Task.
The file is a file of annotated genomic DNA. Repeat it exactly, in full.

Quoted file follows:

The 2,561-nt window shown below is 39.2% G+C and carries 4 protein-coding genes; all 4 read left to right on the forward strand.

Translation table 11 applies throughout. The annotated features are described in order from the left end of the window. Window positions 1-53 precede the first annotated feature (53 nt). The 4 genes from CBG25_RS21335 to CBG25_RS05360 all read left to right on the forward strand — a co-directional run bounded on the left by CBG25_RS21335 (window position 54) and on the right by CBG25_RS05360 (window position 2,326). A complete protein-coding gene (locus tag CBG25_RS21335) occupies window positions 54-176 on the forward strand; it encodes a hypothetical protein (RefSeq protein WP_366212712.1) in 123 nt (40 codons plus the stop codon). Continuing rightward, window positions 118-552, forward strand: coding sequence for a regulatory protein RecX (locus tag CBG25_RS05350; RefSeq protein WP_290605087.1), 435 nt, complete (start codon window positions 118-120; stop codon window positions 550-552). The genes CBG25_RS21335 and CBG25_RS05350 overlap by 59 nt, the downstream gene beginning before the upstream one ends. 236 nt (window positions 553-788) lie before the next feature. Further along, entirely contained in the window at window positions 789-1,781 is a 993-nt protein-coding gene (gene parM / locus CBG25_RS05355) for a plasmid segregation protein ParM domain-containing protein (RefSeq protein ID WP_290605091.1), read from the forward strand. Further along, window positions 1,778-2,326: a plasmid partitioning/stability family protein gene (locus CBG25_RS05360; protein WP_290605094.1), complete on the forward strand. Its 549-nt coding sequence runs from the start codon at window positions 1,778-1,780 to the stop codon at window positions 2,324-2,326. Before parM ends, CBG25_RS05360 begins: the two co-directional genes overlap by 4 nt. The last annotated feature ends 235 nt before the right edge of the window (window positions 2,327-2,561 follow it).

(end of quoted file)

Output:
The 2,561-nt window shown below is 39.2% G+C and carries 4 protein-coding genes; all 4 read left to right on the forward strand.

Translation table 11 applies throughout. The annotated features are described in order from the left end of the window. Window positions 1-53 precede the first annotated feature (53 nt). The 4 genes from CBG25_RS21335 to CBG25_RS05360 all read left to right on the forward strand — a co-directional run bounded on the left by CBG25_RS21335 (window position 54) and on the right by CBG25_RS05360 (window position 2,326). A complete protein-coding gene (locus tag CBG25_RS21335) occupies window positions 54-176 on the forward strand; it encodes a hypothetical protein (RefSeq protein WP_366212712.1) in 123 nt (40 codons plus the stop codon). Continuing rightward, window positions 118-552, forward strand: coding sequence for a regulatory protein RecX (locus tag CBG25_RS05350; RefSeq protein WP_290605087.1), 435 nt, complete (start codon window positions 118-120; stop codon window positions 550-552). The genes CBG25_RS21335 and CBG25_RS05350 overlap by 59 nt, the downstream gene beginning before the upstream one ends. 236 nt (window positions 553-788) lie before the next feature. Further along, entirely contained in the window at window positions 789-1,781 is a 993-nt protein-coding gene (gene parM / locus CBG25_RS05355) for a plasmid segregation protein ParM domain-containing protein (RefSeq protein ID WP_290605091.1), read from the forward strand. Further along, window positions 1,778-2,326: a plasmid partitioning/stability family protein gene (locus CBG25_RS05360; protein WP_290605094.1), complete on the forward strand. Its 549-nt coding sequence runs from the start codon at window positions 1,778-1,780 to the stop codon at window positions 2,324-2,326. Before parM ends, CBG25_RS05360 begins: the two co-directional genes overlap by 4 nt. The last annotated feature ends 235 nt before the right edge of the window (window positions 2,327-2,561 follow it).